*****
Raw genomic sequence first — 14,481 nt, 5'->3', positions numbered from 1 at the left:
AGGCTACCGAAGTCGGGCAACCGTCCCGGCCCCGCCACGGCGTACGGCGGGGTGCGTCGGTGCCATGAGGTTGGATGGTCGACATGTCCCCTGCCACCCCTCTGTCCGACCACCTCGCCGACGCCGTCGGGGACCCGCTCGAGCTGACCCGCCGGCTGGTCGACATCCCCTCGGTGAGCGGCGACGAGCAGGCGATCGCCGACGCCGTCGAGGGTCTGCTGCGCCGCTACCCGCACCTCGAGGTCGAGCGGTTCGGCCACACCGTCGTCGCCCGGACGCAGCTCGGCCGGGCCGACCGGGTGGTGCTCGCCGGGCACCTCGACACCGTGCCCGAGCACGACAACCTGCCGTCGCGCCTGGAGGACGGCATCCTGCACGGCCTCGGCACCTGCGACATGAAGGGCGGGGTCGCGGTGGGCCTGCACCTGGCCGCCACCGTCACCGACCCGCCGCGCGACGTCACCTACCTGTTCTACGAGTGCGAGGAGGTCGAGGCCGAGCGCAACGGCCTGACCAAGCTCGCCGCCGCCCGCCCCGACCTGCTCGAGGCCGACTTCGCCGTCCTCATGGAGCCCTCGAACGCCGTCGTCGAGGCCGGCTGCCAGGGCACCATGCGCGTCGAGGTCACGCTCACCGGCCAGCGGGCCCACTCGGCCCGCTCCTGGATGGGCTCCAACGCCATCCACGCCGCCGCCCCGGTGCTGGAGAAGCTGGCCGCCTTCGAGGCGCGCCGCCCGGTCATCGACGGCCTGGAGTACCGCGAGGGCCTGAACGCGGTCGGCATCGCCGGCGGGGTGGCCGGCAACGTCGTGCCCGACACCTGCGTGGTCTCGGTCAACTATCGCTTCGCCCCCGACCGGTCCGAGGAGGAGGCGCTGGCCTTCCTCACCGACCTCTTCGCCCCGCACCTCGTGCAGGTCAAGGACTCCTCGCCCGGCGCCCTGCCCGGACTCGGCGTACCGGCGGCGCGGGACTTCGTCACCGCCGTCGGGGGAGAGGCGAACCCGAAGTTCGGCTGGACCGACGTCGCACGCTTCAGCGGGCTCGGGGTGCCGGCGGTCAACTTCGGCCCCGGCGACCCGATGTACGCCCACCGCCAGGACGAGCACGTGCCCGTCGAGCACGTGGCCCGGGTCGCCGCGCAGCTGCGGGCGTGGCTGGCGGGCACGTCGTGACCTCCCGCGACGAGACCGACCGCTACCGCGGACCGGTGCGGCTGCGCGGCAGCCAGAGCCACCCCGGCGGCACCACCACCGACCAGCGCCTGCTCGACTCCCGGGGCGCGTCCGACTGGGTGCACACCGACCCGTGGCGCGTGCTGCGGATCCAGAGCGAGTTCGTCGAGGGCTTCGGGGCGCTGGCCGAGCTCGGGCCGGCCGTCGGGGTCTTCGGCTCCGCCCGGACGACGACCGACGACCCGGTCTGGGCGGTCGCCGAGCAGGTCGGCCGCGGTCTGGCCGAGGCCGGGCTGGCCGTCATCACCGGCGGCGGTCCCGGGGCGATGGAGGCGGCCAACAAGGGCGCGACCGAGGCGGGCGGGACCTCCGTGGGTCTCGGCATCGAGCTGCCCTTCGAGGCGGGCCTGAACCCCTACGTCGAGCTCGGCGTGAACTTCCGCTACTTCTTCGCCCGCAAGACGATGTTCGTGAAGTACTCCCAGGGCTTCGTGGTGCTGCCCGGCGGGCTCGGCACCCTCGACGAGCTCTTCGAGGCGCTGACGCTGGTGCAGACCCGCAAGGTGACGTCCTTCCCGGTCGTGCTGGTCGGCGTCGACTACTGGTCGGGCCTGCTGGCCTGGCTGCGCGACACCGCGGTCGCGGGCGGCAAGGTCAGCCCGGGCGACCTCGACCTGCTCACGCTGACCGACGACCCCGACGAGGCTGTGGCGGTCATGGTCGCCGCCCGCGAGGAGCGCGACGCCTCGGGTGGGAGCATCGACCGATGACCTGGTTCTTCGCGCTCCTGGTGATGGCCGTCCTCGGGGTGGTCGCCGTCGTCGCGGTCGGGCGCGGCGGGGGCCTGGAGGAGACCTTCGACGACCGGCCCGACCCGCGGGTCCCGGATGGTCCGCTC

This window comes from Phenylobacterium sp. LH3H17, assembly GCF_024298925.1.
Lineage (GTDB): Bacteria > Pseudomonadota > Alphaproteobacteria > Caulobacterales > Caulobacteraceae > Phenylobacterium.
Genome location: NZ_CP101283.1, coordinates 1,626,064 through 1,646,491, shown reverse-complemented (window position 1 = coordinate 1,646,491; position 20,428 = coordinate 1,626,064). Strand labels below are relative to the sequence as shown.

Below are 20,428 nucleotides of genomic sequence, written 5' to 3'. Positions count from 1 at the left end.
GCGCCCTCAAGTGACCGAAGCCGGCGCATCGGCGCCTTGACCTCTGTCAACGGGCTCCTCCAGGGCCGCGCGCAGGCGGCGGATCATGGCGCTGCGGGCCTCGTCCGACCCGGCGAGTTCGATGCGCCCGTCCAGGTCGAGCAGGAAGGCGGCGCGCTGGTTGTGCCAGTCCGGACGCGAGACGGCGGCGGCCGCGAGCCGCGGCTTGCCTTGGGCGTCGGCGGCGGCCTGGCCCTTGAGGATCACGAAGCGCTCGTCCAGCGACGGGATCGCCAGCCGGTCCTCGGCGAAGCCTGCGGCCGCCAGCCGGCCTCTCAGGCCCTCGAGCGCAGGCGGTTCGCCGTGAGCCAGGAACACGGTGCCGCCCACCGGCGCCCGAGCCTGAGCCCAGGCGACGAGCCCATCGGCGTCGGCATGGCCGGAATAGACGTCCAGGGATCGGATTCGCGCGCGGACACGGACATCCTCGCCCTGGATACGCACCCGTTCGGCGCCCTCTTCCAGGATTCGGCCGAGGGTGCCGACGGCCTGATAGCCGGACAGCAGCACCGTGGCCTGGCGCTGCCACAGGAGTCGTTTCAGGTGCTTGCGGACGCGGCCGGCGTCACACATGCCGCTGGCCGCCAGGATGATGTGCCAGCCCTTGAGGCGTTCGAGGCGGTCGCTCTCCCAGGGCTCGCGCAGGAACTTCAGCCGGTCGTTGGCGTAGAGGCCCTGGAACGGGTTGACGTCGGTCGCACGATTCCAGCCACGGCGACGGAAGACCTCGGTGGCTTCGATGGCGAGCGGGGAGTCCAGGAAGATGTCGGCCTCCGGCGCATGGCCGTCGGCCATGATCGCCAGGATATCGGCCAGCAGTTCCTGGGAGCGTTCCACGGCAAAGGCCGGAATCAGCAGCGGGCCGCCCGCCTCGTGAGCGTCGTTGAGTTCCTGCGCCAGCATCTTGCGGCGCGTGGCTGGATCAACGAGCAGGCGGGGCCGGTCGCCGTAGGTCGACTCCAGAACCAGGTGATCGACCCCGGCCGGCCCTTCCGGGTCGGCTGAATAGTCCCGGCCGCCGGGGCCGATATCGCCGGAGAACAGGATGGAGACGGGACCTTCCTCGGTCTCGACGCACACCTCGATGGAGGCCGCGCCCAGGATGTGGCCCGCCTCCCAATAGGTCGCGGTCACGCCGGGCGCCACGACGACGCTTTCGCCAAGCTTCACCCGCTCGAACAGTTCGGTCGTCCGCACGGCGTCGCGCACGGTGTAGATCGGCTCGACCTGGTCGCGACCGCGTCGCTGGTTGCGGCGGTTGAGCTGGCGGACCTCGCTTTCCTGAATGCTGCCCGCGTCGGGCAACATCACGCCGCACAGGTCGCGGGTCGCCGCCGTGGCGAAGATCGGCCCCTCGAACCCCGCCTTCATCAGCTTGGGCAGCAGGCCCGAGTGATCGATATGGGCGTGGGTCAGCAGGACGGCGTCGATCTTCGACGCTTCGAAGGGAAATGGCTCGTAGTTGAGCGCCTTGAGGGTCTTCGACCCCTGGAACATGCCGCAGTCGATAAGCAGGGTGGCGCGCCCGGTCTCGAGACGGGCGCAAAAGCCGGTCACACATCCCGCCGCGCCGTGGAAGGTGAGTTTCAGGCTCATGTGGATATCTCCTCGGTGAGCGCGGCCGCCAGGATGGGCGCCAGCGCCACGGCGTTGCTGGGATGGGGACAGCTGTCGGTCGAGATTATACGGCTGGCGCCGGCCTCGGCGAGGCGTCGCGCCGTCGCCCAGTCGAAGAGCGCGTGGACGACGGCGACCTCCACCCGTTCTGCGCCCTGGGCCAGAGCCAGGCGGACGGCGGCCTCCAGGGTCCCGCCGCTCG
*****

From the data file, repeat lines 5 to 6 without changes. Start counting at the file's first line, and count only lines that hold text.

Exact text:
Genome location: NZ_CP101283.1, coordinates 1,626,064 through 1,646,491, shown reverse-complemented (window position 1 = coordinate 1,646,491; position 20,428 = coordinate 1,626,064). Strand labels below are relative to the sequence as shown.

Below are 20,428 nucleotides of genomic sequence, written 5' to 3'. Positions count from 1 at the left end.